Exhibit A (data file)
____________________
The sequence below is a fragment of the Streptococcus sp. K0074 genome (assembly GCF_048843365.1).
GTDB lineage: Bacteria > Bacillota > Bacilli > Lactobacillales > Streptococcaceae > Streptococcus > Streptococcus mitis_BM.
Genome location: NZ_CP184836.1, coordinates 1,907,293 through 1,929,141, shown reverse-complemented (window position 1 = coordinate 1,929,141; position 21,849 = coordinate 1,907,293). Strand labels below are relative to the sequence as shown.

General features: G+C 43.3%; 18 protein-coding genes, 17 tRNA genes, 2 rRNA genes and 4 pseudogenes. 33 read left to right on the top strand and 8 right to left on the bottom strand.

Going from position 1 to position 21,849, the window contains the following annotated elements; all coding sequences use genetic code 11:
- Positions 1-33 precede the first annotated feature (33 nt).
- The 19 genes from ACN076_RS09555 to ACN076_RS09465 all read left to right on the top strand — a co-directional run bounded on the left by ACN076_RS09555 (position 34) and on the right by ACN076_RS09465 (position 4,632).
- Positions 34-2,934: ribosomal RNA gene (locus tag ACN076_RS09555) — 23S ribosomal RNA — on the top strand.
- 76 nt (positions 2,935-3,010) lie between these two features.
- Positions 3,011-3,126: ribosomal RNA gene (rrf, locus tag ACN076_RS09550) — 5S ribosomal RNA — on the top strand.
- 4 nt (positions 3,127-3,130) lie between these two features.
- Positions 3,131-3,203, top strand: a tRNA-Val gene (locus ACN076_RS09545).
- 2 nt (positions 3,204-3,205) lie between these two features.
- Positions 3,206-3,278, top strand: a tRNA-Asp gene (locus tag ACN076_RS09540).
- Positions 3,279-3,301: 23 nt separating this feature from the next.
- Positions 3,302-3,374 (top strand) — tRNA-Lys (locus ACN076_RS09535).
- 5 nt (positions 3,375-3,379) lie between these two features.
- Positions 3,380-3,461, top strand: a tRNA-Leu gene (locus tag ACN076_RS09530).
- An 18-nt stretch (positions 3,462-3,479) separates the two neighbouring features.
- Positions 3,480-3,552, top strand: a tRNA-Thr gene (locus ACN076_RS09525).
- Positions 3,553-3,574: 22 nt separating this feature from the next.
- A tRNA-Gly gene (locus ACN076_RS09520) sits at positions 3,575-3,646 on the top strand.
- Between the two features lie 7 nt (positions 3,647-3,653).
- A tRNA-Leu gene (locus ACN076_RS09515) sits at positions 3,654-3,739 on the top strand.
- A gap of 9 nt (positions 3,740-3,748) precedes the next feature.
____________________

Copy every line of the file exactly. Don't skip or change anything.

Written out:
The sequence below is a fragment of the Streptococcus sp. K0074 genome (assembly GCF_048843365.1).
GTDB lineage: Bacteria > Bacillota > Bacilli > Lactobacillales > Streptococcaceae > Streptococcus > Streptococcus mitis_BM.
Genome location: NZ_CP184836.1, coordinates 1,907,293 through 1,929,141, shown reverse-complemented (window position 1 = coordinate 1,929,141; position 21,849 = coordinate 1,907,293). Strand labels below are relative to the sequence as shown.

General features: G+C 43.3%; 18 protein-coding genes, 17 tRNA genes, 2 rRNA genes and 4 pseudogenes. 33 read left to right on the top strand and 8 right to left on the bottom strand.

Going from position 1 to position 21,849, the window contains the following annotated elements; all coding sequences use genetic code 11:
- Positions 1-33 precede the first annotated feature (33 nt).
- The 19 genes from ACN076_RS09555 to ACN076_RS09465 all read left to right on the top strand — a co-directional run bounded on the left by ACN076_RS09555 (position 34) and on the right by ACN076_RS09465 (position 4,632).
- Positions 34-2,934: ribosomal RNA gene (locus tag ACN076_RS09555) — 23S ribosomal RNA — on the top strand.
- 76 nt (positions 2,935-3,010) lie between these two features.
- Positions 3,011-3,126: ribosomal RNA gene (rrf, locus tag ACN076_RS09550) — 5S ribosomal RNA — on the top strand.
- 4 nt (positions 3,127-3,130) lie between these two features.
- Positions 3,131-3,203, top strand: a tRNA-Val gene (locus ACN076_RS09545).
- 2 nt (positions 3,204-3,205) lie between these two features.
- Positions 3,206-3,278, top strand: a tRNA-Asp gene (locus tag ACN076_RS09540).
- Positions 3,279-3,301: 23 nt separating this feature from the next.
- Positions 3,302-3,374 (top strand) — tRNA-Lys (locus ACN076_RS09535).
- 5 nt (positions 3,375-3,379) lie between these two features.
- Positions 3,380-3,461, top strand: a tRNA-Leu gene (locus tag ACN076_RS09530).
- An 18-nt stretch (positions 3,462-3,479) separates the two neighbouring features.
- Positions 3,480-3,552, top strand: a tRNA-Thr gene (locus ACN076_RS09525).
- Positions 3,553-3,574: 22 nt separating this feature from the next.
- A tRNA-Gly gene (locus ACN076_RS09520) sits at positions 3,575-3,646 on the top strand.
- Between the two features lie 7 nt (positions 3,647-3,653).
- A tRNA-Leu gene (locus ACN076_RS09515) sits at positions 3,654-3,739 on the top strand.
- A gap of 9 nt (positions 3,740-3,748) precedes the next feature.